One In Eight Older Irish Adults Vitamin B12 Deficient

Vitamin B12 Deficiency in Older AdultsAccording to a new study, one in eight older adults from Ireland may be deficient in Vitamin B12 with one in seven deficient in Folate.  This study may be of great importance to countries that do not mandate fortification requirements.

This data came from the TILDA (The Irish Longitudinal Study on Ageing).  The study found deficient or low Vitamin B12 was more prevalent in people who lived alone (14.3%), smokers (14%) and individuals from lower socio-economic backgrounds (13%).  Low or deficient Folate rates was found in participants as they aged, 23% in individuals over 80 years of age and 14% among those in the 50 – 60 year old age bracket.  Low Folate levels were also determined to be more common in smokers, obese individuals and people who lived alone.  Supplementation in the study participants was low but more women than men both Vitamin B12 and Folic Acid, however less than 4% of the study group took either vitamin.

Countries like the United State have mandatory folic acid fortification and have reduced rates of individuals with low Folate status, 1.2% in the US compared with 15% in Ireland.

Further studies are needed.



Folic Acid Supplements May Reduce Stroke Risk in Hypertensive Patients

Folic Acid and Stroke PreventionA new research team has suggested that supplementation with Folic Acid may reduce the risk of stroke by approximately 75% in individuals with High Blood Pressure.

Over 10,750 individuals who were a part of the China Stroke Primary Prevention Trial (CSPPT) participated in this RCT (randomized controlled trial).  Participants varied in age from 45 to 75 years of age.  All participants had Hypertension or were taking Anti-Hypertensive medication.  Participants were randomly assigned into two groups.  Group one contained over 5,400 patients who received either a daily 10 mg oral dose of Enalapril, an Anti-Hypertensive, plus 800 mcg of Folic Acid.  Group two contained over 5,300 patients who received only the Enalapril.

210 first strokes occurred in group two, the Enalapril only group, while 161 first strokes occurred in group one, the Enalapril plus Folic Acid group over a 4 year period.  Researchers determined that the risk of a first stroke was reduced from 5.6% to 1.8% in group one participants who shared low platelet counts and high homocysteine levels which represented a 73% risk reduction.  No benefits in Folic Acid supplementation was seen in participants with a high platelet count and low homocysteine levels.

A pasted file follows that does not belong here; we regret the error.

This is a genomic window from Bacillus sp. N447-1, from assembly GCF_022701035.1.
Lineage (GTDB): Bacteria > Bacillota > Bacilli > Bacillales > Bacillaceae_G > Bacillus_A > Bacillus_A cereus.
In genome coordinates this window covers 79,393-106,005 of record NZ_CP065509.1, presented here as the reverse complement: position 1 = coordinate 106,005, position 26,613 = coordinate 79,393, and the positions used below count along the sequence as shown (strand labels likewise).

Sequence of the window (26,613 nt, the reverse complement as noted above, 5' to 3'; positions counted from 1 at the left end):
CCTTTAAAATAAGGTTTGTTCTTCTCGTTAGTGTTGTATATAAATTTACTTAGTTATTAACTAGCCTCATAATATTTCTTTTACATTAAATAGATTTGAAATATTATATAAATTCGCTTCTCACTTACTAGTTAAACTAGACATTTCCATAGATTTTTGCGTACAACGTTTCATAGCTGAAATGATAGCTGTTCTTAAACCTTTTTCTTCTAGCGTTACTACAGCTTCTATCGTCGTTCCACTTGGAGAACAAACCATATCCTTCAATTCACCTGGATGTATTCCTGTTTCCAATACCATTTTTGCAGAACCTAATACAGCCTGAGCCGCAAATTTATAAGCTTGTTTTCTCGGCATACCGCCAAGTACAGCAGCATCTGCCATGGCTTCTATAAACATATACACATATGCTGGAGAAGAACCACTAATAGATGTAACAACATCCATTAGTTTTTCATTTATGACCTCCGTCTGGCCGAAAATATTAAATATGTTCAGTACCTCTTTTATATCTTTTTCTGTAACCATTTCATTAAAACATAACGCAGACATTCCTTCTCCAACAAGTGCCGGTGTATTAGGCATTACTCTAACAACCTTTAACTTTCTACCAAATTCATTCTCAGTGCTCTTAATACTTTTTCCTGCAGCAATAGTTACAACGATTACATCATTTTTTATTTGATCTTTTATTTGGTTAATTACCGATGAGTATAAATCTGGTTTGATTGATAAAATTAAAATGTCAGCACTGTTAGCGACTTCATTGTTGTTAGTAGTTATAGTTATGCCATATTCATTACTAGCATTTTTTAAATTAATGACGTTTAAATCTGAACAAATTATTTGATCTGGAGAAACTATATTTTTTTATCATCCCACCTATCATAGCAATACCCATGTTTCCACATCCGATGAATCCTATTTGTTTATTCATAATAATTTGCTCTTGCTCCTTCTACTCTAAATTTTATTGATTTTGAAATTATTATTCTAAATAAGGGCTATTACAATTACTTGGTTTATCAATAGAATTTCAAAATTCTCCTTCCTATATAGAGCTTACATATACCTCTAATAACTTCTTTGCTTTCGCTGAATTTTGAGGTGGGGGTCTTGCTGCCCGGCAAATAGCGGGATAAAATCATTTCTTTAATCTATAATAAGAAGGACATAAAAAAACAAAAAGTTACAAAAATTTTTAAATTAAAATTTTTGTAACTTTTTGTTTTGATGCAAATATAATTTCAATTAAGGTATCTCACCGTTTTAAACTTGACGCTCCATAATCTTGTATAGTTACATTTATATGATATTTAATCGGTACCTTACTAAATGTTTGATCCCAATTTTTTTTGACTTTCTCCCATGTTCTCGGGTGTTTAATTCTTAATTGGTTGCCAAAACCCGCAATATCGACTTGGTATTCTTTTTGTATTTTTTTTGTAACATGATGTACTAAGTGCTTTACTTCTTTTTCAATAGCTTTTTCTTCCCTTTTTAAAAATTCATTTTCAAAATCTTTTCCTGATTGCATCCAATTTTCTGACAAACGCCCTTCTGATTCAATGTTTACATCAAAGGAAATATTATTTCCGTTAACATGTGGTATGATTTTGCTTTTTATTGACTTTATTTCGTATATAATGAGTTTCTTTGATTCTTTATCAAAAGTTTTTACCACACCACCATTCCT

Researchers concluded taking a B Vitamin or a Multi-Vitamin/Mineral Supplement containing Folic Acid was a wise move for all adults.



Nutrient Deficiencies Linked to Mental Ill Health

Nutrient Deficiencies and Mental Health IssuesAccording to a new review, patients with Schizophrenia, a long-term mental disorder, have low levels of Vitamins C, E, D, B12 and Folate.  The studies looked at did not determine a definitive cause and effect relationship between Schizophrenia and nutritional deficiencies.

28 study articles were reviewed for this meta-analysis which involved over 2600 participants, 1221 with first-episode psychosis (FEP) and 1,391 controls.  Significant reduction in Vitamin C, Vitamin D and folate were seen in the participants who had experienced FEP when compared to the control group.  These nutrient deficiencies existed in participants with long-standing psychosis as well as at the onset of first-episode psychosis.  Researchers also found that the difference in Vitamin D levels between the control group and the participants experiencing FEP was the most pronounced of all the nutrients.  In one study researchers found the differences in participant’s folate levels were caused from genetic differences in metabolizing folate and not from dietary influences.  Additionally large deficits of Vitamin C in FEP were noted in 2 studies both with small sample sizes.  It was noted that this Vitamin C deficit may have been due to low vegetable and fruit intake in the group with the Vitamin C deficit.  One RCT (randomized control trial) in participants undergoing their first antipsychotic treatment who supplemented with 500 mg of Vitamin C daily showed reductions in psychiatric symptoms.